As a subscriber, I received an email gifting me a preview of your May issue. I love this ongoing connection. I am now 90, with a home in Boynton Beach, FL. I usually return to our Poughkeepsie family home in May. This pattern goes back more than 30 years, but this pandemic has changed that.
My family has lived in Dutchess County for six generations. I was born in 1930, in the first St. Francis Hospital building, which was conceived by several local doctors that included my dad, Dr. Max Michael Simon, a general surgeon before specialties came into vogue. My present old age has gifted me, visually and in memory, the many Dutchess County changes.
There was no Marist College, and the then Hudson River State Hospital on Route 9 employed many locals. IBM made our community a happening place in the 1950s. Grandpa Adams, of the now Adams Fairacre Farms, sold his homegrown sweet corn from his stand on Route 44. There were no large shopping centers along Routes 44, 55, or 9. If you lived in the city of Poughkeepsie, walking to Main Street for an ice cream soda at the French Pastry Shop was the treat offered to youngsters.
Our home of 66 years is in Kingwood Park. KWP is a 1914 hidden jewel of a development in the town of Poughkeepsie, just off Route 9 and opposite the IBM Road. It has been a well-kept secret residential area in our community.
When we purchased the original farmhouse, remodeled by Oakwood’s founding Lane family, farms were still on either side of Route 9, then two lanes. George Coleman, who lived in what is now Oakwood School’s dining hall, filed a subdivision plan for our park. He owned a horse named Kingwood, and the road was designed as a track to navigate the large, estate-like properties.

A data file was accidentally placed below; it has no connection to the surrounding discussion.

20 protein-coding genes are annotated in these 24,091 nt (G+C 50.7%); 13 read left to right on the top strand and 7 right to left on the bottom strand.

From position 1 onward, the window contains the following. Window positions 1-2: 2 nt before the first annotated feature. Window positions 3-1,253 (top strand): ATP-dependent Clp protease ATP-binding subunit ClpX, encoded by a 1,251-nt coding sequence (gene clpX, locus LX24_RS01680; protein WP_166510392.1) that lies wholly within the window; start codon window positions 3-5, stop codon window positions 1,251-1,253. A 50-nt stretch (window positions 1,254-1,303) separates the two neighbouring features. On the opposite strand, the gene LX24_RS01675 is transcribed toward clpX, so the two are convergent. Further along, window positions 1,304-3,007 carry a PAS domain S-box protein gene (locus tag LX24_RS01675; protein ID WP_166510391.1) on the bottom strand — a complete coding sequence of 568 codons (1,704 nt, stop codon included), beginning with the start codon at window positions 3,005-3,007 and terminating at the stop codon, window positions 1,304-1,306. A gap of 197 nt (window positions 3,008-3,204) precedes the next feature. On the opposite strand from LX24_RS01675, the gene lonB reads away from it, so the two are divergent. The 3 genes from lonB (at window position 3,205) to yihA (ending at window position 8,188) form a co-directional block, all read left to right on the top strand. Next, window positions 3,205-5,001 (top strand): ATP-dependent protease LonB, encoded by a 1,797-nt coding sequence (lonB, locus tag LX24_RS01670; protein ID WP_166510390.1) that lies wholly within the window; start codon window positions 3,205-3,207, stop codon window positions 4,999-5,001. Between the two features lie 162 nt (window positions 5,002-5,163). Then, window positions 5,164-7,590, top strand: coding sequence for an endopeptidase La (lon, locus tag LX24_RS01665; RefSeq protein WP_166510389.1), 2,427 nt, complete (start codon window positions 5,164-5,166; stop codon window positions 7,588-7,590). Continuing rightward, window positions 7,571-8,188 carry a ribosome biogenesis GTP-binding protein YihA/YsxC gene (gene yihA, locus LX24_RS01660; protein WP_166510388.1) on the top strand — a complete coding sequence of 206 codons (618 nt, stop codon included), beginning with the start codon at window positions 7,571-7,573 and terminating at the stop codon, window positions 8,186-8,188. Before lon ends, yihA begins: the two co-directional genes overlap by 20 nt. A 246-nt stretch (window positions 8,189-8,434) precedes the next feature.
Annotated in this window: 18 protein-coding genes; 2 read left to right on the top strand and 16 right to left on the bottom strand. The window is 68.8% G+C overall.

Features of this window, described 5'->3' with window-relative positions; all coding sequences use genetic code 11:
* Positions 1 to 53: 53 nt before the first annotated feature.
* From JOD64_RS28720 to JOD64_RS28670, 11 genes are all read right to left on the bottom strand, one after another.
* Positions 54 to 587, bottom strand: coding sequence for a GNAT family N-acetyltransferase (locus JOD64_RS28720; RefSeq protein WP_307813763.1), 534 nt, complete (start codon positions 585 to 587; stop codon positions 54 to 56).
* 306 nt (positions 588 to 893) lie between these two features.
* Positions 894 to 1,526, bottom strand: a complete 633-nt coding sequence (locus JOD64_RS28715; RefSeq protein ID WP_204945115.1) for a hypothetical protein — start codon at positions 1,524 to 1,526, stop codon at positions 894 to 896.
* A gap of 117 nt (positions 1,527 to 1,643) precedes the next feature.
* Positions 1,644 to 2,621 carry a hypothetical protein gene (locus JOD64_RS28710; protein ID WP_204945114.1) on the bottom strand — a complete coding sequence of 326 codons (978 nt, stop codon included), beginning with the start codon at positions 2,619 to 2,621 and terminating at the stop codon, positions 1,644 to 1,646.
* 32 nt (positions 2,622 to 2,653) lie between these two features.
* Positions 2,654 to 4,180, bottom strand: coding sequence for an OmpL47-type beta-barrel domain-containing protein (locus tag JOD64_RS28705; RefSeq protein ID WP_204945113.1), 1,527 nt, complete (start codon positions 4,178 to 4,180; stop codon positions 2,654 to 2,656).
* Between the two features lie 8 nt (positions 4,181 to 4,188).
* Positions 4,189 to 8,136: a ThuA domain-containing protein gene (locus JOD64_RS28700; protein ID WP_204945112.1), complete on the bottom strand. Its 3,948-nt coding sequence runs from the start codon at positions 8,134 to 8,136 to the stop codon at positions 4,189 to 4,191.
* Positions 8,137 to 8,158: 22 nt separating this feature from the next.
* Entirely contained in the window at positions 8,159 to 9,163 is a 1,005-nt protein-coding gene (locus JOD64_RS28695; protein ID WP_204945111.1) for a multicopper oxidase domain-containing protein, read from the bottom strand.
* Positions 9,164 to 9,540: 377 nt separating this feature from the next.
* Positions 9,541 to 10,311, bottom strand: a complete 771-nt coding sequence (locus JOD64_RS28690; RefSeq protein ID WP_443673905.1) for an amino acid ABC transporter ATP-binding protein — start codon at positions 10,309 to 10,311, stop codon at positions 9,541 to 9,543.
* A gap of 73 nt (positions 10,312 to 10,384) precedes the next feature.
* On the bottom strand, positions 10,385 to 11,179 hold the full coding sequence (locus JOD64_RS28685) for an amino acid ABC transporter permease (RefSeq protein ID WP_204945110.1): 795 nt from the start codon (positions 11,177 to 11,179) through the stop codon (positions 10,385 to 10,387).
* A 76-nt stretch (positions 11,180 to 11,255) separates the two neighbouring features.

A number of my neighbors lived to l00, and a number got close. One, at almost l00, was still mowing his lawn on a tractor.
I joke that I am now on house arrest. People who love me say, “Don’t fly home now. Stay safe.” I am thanking my higher authority every day to be in a nurturing, safe environment and to be privileged to view nature in all its glory. Varieties of butterflies I have never seen circle an outside small tree. Birds freely sing to each other in an environment not clouded by traffic pollution. The sunsets are amazing. The cloud formations in a gorgeous blue sky are worthy of paint and palette.
This sad pandemic has actually gifted some of us a window to our possible future world, if our world can come together to address the obvious climate needs. It’s also opened our minds to the social needs of our country. I’m hopeful to be a participant to needed good changes.
Georgene Dreishpoon wrote her first essay in 1970 for Medical Economics, using her doctor husband’s byline. She has since used her own name in articles for other publications, including The New York Times and Hudson Valley. She has authored two books: How To Hook Your Spouse and Pursuit of Paradise: Memoir of a Bahama Mama.